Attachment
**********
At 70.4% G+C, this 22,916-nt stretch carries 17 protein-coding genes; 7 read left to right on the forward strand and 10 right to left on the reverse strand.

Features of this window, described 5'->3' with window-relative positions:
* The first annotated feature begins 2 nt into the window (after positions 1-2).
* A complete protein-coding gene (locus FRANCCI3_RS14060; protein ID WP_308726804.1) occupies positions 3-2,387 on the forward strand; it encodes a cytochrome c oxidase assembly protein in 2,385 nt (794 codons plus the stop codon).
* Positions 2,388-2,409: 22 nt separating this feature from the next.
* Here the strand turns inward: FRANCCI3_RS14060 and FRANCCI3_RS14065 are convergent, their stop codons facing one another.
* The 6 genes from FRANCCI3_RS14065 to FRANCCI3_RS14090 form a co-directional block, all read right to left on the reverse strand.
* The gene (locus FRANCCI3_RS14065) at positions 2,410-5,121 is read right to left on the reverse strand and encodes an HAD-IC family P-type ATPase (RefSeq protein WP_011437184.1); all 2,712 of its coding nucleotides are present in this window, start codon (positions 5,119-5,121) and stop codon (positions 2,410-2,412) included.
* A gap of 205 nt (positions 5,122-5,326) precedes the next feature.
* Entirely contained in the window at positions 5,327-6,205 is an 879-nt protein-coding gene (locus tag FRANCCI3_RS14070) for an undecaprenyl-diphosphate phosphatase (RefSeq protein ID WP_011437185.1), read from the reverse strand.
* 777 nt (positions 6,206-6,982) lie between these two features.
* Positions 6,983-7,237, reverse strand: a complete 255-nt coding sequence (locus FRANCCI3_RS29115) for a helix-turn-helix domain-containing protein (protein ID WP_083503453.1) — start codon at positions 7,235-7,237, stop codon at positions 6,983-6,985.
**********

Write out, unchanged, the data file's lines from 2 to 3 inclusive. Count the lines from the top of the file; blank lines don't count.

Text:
Features of this window, described 5'->3' with window-relative positions:
* The first annotated feature begins 2 nt into the window (after positions 1-2).